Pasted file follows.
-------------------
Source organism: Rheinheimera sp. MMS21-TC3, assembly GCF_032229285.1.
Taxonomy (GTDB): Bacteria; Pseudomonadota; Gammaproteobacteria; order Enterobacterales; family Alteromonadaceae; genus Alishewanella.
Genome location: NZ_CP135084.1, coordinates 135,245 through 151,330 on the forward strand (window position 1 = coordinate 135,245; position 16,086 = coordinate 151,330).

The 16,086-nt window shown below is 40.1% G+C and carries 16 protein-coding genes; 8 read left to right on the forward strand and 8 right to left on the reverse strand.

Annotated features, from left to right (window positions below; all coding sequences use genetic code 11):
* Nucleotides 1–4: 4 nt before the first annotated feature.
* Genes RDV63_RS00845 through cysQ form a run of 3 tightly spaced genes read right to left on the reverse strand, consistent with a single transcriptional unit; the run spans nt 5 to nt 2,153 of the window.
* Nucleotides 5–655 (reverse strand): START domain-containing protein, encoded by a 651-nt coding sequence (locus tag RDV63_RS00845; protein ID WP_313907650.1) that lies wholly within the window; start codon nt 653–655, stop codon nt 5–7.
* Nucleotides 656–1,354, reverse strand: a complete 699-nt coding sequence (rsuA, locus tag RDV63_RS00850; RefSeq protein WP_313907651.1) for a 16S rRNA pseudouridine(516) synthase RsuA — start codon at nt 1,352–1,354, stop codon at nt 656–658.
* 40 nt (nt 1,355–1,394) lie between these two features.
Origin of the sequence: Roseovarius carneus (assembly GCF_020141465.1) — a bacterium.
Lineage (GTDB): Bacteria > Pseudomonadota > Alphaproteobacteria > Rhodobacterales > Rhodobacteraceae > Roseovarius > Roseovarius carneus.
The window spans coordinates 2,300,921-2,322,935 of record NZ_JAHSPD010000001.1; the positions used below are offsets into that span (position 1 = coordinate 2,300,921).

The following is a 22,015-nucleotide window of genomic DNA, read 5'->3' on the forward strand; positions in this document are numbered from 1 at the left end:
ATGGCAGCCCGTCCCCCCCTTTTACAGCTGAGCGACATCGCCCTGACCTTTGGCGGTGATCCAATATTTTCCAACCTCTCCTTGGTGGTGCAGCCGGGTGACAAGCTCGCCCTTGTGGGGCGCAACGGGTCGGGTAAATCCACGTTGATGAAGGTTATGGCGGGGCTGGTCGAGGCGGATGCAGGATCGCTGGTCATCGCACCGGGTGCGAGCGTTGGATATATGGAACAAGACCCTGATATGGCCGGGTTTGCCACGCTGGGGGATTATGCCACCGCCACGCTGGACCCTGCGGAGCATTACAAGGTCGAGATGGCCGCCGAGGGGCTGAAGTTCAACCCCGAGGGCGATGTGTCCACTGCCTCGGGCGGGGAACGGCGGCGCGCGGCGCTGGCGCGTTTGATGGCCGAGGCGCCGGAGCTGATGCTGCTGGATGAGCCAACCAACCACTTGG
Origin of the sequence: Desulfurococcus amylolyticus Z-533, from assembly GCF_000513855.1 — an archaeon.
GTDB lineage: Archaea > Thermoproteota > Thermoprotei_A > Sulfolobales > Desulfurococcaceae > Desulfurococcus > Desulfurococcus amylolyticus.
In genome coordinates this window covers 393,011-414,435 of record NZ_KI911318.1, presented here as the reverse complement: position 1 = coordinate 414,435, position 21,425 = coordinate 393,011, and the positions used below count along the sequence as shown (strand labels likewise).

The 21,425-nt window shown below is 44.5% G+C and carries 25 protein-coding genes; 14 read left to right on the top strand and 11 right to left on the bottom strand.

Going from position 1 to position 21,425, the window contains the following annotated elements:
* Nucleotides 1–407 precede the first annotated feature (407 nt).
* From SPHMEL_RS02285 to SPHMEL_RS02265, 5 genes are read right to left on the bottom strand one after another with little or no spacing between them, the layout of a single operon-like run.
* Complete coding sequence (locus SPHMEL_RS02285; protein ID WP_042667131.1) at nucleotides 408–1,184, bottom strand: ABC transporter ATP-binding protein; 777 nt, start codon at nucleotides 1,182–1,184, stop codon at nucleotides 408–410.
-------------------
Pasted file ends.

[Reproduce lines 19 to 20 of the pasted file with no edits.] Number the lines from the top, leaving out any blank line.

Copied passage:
The 21,425-nt window shown below is 44.5% G+C and carries 25 protein-coding genes; 14 read left to right on the top strand and 11 right to left on the bottom strand.

Going from position 1 to position 21,425, the window contains the following annotated elements: